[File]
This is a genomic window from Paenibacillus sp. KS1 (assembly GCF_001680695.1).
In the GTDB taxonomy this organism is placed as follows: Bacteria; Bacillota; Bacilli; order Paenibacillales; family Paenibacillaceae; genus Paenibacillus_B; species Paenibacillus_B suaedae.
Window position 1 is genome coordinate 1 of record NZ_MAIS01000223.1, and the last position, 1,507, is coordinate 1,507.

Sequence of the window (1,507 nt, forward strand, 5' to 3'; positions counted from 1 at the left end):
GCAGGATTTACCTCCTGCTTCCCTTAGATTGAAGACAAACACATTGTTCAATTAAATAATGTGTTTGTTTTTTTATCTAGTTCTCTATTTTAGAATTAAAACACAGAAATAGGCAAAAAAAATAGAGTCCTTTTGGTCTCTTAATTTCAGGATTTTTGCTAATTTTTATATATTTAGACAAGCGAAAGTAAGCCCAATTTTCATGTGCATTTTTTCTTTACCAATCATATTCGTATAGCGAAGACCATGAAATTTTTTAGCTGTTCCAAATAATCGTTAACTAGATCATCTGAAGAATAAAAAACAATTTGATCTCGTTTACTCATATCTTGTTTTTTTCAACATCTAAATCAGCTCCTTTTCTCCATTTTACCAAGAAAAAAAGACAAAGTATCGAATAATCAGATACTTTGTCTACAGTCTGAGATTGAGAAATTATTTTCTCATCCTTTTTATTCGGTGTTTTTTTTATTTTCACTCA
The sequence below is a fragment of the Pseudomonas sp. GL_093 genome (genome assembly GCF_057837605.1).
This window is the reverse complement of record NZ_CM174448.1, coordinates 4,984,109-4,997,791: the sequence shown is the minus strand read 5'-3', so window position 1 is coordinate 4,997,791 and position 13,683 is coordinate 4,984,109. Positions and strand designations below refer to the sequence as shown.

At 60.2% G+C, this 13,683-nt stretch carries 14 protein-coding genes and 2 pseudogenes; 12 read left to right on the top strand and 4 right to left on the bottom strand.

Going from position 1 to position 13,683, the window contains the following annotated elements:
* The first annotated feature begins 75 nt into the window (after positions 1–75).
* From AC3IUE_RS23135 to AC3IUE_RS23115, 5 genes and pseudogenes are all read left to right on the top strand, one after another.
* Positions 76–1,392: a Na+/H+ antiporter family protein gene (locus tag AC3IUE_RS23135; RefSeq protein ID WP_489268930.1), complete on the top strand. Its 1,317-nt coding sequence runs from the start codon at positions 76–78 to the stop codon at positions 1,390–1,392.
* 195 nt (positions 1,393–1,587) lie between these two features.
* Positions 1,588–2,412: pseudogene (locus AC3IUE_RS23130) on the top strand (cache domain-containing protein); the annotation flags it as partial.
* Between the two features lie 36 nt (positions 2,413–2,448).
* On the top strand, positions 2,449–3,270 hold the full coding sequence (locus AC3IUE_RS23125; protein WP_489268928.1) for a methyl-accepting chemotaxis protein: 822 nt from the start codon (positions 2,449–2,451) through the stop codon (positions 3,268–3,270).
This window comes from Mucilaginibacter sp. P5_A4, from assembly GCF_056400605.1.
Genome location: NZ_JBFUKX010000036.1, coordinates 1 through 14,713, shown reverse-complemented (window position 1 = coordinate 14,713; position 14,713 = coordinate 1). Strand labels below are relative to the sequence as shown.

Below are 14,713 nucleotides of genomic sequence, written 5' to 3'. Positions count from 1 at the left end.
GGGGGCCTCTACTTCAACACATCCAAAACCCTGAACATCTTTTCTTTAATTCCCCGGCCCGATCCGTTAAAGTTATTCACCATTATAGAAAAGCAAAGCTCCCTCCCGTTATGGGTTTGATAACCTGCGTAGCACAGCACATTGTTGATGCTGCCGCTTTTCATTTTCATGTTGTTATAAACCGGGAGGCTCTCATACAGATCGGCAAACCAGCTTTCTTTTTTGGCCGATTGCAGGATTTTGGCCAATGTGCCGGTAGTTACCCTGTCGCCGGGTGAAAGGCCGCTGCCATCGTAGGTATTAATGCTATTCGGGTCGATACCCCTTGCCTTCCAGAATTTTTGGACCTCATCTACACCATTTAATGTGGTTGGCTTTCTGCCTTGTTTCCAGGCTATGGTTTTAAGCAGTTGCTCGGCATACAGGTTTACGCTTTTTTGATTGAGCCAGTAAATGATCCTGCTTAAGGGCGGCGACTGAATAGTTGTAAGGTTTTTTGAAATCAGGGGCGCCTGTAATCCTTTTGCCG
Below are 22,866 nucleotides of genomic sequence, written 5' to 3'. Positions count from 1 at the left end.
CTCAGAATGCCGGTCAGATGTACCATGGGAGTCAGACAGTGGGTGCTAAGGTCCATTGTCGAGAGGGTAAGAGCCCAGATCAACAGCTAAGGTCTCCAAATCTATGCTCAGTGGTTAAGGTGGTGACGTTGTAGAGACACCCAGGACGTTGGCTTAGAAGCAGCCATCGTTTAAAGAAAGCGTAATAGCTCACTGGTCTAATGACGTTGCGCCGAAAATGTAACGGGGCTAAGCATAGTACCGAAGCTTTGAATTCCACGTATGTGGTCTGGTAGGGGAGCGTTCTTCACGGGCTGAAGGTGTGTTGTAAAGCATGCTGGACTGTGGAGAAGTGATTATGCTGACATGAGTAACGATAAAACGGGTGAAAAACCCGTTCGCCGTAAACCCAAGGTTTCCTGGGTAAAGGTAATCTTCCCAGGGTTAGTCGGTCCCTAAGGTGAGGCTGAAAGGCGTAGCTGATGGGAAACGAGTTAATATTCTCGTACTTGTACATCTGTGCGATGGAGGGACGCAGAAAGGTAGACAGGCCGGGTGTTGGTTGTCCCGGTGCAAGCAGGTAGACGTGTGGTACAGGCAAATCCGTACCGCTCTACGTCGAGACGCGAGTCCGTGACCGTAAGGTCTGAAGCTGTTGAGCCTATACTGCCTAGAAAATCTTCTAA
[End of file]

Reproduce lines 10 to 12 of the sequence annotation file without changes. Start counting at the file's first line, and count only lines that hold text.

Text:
* The first annotated feature begins 75 nt into the window (after positions 1–75).
* From AC3IUE_RS23135 to AC3IUE_RS23115, 5 genes and pseudogenes are all read left to right on the top strand, one after another.
* Positions 76–1,392: a Na+/H+ antiporter family protein gene (locus tag AC3IUE_RS23135; RefSeq protein ID WP_489268930.1), complete on the top strand. Its 1,317-nt coding sequence runs from the start codon at positions 76–78 to the stop codon at positions 1,390–1,392.